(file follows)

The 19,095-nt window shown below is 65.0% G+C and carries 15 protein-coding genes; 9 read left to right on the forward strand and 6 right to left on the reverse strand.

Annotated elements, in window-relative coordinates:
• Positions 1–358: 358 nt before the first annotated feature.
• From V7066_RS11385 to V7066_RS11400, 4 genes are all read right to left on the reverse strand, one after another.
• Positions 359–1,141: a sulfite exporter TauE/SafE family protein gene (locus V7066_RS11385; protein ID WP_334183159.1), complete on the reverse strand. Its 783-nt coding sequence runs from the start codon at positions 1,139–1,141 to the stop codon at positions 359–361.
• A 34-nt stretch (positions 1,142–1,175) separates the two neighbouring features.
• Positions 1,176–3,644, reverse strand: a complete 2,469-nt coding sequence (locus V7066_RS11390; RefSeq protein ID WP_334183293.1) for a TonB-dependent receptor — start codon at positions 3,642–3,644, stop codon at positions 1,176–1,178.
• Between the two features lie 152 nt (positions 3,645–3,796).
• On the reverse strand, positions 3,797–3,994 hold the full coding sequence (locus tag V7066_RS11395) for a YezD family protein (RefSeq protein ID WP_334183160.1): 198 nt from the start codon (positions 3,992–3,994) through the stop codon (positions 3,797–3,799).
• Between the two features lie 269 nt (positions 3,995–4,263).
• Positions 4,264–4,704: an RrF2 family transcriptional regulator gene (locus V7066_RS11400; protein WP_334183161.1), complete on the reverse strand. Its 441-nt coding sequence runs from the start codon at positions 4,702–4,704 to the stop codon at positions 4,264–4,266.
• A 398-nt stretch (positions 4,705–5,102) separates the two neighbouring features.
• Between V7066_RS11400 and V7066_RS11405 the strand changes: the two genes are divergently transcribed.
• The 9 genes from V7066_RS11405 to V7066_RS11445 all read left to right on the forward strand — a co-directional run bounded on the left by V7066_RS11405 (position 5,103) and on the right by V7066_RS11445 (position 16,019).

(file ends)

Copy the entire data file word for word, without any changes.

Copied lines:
The 19,095-nt window shown below is 65.0% G+C and carries 15 protein-coding genes; 9 read left to right on the forward strand and 6 right to left on the reverse strand.

Annotated elements, in window-relative coordinates:
• Positions 1–358: 358 nt before the first annotated feature.
• From V7066_RS11385 to V7066_RS11400, 4 genes are all read right to left on the reverse strand, one after another.
• Positions 359–1,141: a sulfite exporter TauE/SafE family protein gene (locus V7066_RS11385; protein ID WP_334183159.1), complete on the reverse strand. Its 783-nt coding sequence runs from the start codon at positions 1,139–1,141 to the stop codon at positions 359–361.
• A 34-nt stretch (positions 1,142–1,175) separates the two neighbouring features.
• Positions 1,176–3,644, reverse strand: a complete 2,469-nt coding sequence (locus V7066_RS11390; RefSeq protein ID WP_334183293.1) for a TonB-dependent receptor — start codon at positions 3,642–3,644, stop codon at positions 1,176–1,178.
• Between the two features lie 152 nt (positions 3,645–3,796).
• On the reverse strand, positions 3,797–3,994 hold the full coding sequence (locus tag V7066_RS11395) for a YezD family protein (RefSeq protein ID WP_334183160.1): 198 nt from the start codon (positions 3,992–3,994) through the stop codon (positions 3,797–3,799).
• Between the two features lie 269 nt (positions 3,995–4,263).
• Positions 4,264–4,704: an RrF2 family transcriptional regulator gene (locus V7066_RS11400; protein WP_334183161.1), complete on the reverse strand. Its 441-nt coding sequence runs from the start codon at positions 4,702–4,704 to the stop codon at positions 4,264–4,266.
• A 398-nt stretch (positions 4,705–5,102) separates the two neighbouring features.
• Between V7066_RS11400 and V7066_RS11405 the strand changes: the two genes are divergently transcribed.
• The 9 genes from V7066_RS11405 to V7066_RS11445 all read left to right on the forward strand — a co-directional run bounded on the left by V7066_RS11405 (position 5,103) and on the right by V7066_RS11445 (position 16,019).